Nate Parker’s The Birth of a Nation is an unapologetic retelling of Nat Turner’s slave uprising in Virginia in 1831. The film ... More
Film by Nate Parker
Nate Parker’s The Birth of a Nation is an unapologetic retelling of Nat Turner’s slave uprising in Virginia in 1831. The film takes its name from D.W. Griffith’s 1915 silent film The Birth of a Nation, which has been both lauded as a milestone in cinematic storytelling and wholly condemned as unflinchingly racist. This is “ironically, but very much by design,” according to Parker, who co-wrote, co-produced, directed and starred in The Birth of a Nation. His film comes at a time when Hollywood is revisiting stories of slavery and rebellion (for instance, History Channel’s mini-series Roots and Free State of Jones), and its relevance is clear beside the Black Lives Matter movement and national dialogue concerning institutional racism.
The Birth of a Nation’s premiere at Sundance Film Festival 2016 led to standing ovations and two awards: the Audience Award and Grand Jury Prize for Drama, as well as a bidding war that ended in a record-setting purchase from Fox Searchlight. The film stars Armie Hammer (The Social Network) and Aja Naomi King (How to Get Away with Murder) alongside Parker as preacher and slave Turner, whose rebellion ultimately ended in massacre and the rescinding of freed slave’s rights across the Antebellum South. (Fox Searchlight Pictures)
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Starring Shia LaBeouf alongside Riley Keough (The Runaways) and newcomer Sasha Lane, American Honey is director Andrea Arnold’s love letter to the ... More
Film by Andrea Arnold
Starring Shia LaBeouf alongside Riley Keough (The Runaways) and newcomer Sasha Lane, American Honey is director Andrea Arnold’s love letter to the road, set in the American Midwest and reverent of the young Occupy iconoclasts of this generation. The film follows 19-year-old Star (Lane), who joins a group of roving outcasts making ends meet as door-to-door salespeople with questionable ethics. The sepia-toned story angles in on a burgeoning young love as it pinwheels through Americana, flippant partying and disarming moments of pensivity. Arnold won her third Cannes Grand Jury Prize in ten years for American Honey—following those for Fish Tank (2009) and Red Road (2006)—and was also nominated for the festival’s Palme d’Or. (A24)
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Prolific photographer, filmmaker and actor Dennis Hopper was a firm believer that art-making requires nothing more than intentional looking. He once said, ... More
Book by Dennis Hopper
Prolific photographer, filmmaker and actor Dennis Hopper was a firm believer that art-making requires nothing more than intentional looking. He once said, “Art is everywhere, in every corner that you choose to frame and not just ignore and walk by.” This is exactly what Hopper achieves in his series Colors, for which he set out in 1987 with his Polaroid camera to document gang markings in Los Angeles, especially attracted by the abstract colors and shapes created by multiple layers of spray-painted graffiti.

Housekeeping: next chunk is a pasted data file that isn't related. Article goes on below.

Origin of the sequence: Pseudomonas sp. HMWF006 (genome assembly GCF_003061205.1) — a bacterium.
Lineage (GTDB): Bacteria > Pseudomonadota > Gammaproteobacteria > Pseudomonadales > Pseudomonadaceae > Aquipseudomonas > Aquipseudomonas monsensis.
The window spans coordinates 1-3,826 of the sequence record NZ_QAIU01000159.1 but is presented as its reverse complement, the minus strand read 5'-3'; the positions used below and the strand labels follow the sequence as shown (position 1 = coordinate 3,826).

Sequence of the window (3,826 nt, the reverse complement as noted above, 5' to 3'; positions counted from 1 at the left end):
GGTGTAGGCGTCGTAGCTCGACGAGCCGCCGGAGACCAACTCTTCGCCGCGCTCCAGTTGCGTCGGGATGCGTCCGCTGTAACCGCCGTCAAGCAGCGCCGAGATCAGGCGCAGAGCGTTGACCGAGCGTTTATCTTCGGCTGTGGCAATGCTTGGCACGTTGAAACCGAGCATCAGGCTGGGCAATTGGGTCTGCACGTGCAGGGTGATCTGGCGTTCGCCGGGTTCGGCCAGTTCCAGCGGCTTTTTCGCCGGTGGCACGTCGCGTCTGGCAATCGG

The series shares its name with his ensuing directorial feature, Colors (1988), in which two cops, played by Sean Penn and Robert Duvall, patrol East Los Angeles attempting to control gang violence. Hopper has appeared in cult films the likes of Rebel Without a Cause (1955), Blue Velvet (1986) and Hoosiers (1986) alongside mainstream features including Apocalypse Now (1979), but is most renowned for his 1969 directorial debut, Easy Rider.
Damiani celebrates Hopper’s eye in this new monogram, Dennis Hopper: Colors, the Polaroids. The book collects this striking series which, though ostensibly research for Hopper’s coming film, simultaneously immortalizes an era of Los Angeles and the ephemeral art that defined it. (Damiani)
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The moon’s austere beauty has captivated humans throughout history, but always across a vast distance—one that early scientists (and modern conspiracy theorists) ... More
Book by E.B. White and John Kennedy
The moon’s austere beauty has captivated humans throughout history, but always across a vast distance—one that early scientists (and modern conspiracy theorists) deemed uncrossable. When, in 1969, the Apollo program closed that distance, millions of people around the world watched in awe. In the next three years, NASA’s Apollo program sent 10 more men to the moon in five subsequent missions, all documented by the astronauts with suit-mounted and handheld Hasselblad cameras.
These images, recently released by NASA, are compiled in The Moon 1968-1972, a fresh and more intimate perspective on this chapter in human achievement. Though taken mainly for scientific purposes, the photographs channel the sense of wonder of the astronauts. Their very presence in and behind the photographs gives proof to an epic venture while capturing the stunning, desolate topography of space, as temporarily inhabited by humans. (T. Adler Books)
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Anthony Hernandez has spent his 45-year career photographing Los Angeles and its environs, shifting his approach over the years both technically and ... More
Anthony Hernandez has spent his 45-year career photographing Los Angeles and its environs, shifting his approach over the years both technically and thematically as he sought to capture the myriad, and often seemingly contradictory, realities of life in the sprawling city. His work shows a special sensitivity to the people on the fringes of society, often depicting the detritus we leave behind. Without formalized training, Hernandez was free to develop a street photography style and social message all his own—finding beauty in desolation and testifying for the individual against a harsh, built environment. To accompany Hernandez’s first retrospective at San Francisco MOMA, D.A.P. has teamed up with the museum to release a book of his photographs, including never-before-seen plates and images. Anthony Hernandez offers, for the first time, the photographer’s many phases and approaches to photographing his home city. Taken together, these images add up to an important and perspective-shifting thesis on life and hardship in Los Angeles. (D.A.P./SFMOMA)